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This article is part of the supplement: Gout and Hyperuricemia

Highly Accessed Open Badges Review

The inflammatory process of gout and its treatment

Bruce N Cronstein1* and Robert Terkeltaub2

Author affiliations

1 Department of Medicine and Division of Clinical Pharmacology, New York University School of Medicine, New York, New York, USA

2 San Diego VAMC Rheumatology Section and University of California, San Diego, California, USA

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Citation and License

Arthritis Research & Therapy 2006, 8(Suppl 1):S3  doi:10.1186/ar1908

See related letter by Varughese and Varghese,

Published: 12 April 2006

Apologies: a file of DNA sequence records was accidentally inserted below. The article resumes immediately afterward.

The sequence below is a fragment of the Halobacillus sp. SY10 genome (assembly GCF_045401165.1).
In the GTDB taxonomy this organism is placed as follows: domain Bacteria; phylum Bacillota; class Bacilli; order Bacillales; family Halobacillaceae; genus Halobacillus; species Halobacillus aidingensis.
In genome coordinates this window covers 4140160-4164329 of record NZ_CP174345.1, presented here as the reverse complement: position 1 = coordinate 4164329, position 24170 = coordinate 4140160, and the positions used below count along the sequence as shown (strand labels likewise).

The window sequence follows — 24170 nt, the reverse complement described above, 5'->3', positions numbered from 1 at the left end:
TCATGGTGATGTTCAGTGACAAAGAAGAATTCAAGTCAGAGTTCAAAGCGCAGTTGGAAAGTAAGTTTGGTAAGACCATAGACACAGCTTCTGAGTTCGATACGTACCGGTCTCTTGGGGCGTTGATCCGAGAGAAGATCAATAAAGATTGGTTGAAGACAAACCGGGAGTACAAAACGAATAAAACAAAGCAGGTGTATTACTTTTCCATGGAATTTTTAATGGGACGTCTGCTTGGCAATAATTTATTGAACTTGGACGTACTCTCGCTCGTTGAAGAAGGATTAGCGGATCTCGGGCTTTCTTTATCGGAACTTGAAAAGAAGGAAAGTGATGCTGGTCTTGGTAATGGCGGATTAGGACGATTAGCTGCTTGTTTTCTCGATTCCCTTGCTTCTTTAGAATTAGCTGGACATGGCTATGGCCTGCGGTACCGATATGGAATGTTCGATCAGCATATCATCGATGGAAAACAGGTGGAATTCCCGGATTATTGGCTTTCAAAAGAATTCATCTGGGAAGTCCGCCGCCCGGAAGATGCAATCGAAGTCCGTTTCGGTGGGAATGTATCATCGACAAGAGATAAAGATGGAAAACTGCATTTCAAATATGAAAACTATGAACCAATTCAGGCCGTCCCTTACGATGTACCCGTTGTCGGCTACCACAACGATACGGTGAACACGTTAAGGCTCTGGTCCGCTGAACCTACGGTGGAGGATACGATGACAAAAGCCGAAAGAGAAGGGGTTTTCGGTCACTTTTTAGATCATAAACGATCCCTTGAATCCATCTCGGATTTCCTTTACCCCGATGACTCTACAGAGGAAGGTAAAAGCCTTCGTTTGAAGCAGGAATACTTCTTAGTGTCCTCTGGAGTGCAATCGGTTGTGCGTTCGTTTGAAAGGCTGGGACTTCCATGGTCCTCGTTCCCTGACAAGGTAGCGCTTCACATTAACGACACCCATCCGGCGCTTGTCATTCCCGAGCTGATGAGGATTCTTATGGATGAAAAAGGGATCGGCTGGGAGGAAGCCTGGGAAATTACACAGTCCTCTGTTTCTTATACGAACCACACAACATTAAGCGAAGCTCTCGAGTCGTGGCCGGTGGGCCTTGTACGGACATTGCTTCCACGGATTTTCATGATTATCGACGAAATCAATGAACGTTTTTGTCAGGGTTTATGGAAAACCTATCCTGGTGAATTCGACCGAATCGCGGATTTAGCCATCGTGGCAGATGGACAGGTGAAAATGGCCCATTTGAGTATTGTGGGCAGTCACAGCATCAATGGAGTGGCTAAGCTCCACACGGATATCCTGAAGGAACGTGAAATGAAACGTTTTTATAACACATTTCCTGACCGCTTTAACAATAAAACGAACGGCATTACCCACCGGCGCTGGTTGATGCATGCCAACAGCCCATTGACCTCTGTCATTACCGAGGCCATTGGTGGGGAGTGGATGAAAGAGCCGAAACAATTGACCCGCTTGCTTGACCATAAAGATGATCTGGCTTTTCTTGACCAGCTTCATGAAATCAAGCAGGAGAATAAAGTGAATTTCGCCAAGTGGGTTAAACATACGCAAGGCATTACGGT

Gouty arthritis is a characteristically intense acute inflammatory reaction that erupts in response to articular deposits of monosodium urate (MSU) crystals. Important recent molecular biologic advances in this field have given us a clear picture of the mechanistic basis of gouty inflammation. The innate immune inflammatory response is critically involved in the pathology of gout. Specifically, MSU crystals promote inflammation directly by stimulating cells via Toll-like receptor signaling and by providing a surface for cleavage of C5 and formation of complement membrane attack complex (C5b-9), culminating in secretion of cytokines, chemokines, and other inflammatory mediators with a dramatic influx of neutrophils into the joint. Despite the detailed mechanistic picture for gouty inflammation, there are no placebo-controlled, randomized clinical studies for any of the therapies commonly used, although comparative studies have demonstrated that many nonsteroidal anti-inflammatory drugs are equivalent to indomethacin with respect to controlling acute gouty attacks. In general, the first line of anti-inflammatory therapy for acute gout is nonsteroidal anti-inflammatory drugs, and the selective cyclo-oxygenase-2 inhibitor celecoxib can be used where appropriate. The second line of treatment is glucocorticosteroids, given systemically (oral, intravenous, or intramuscular) or intra-articularly. Alternatively, synthetic adrenocorticotropic hormone is effective, partly via induction of adrenal glucocorticosteroids and partly via rapid peripheral suppression of leukocyte activation by melatonin receptor 3 signaling. The third line of treatment is oral colchicine, which is highly effective when given early in an acute gouty attack, but it is poorly tolerated because of predictable gastrointestinal side effects.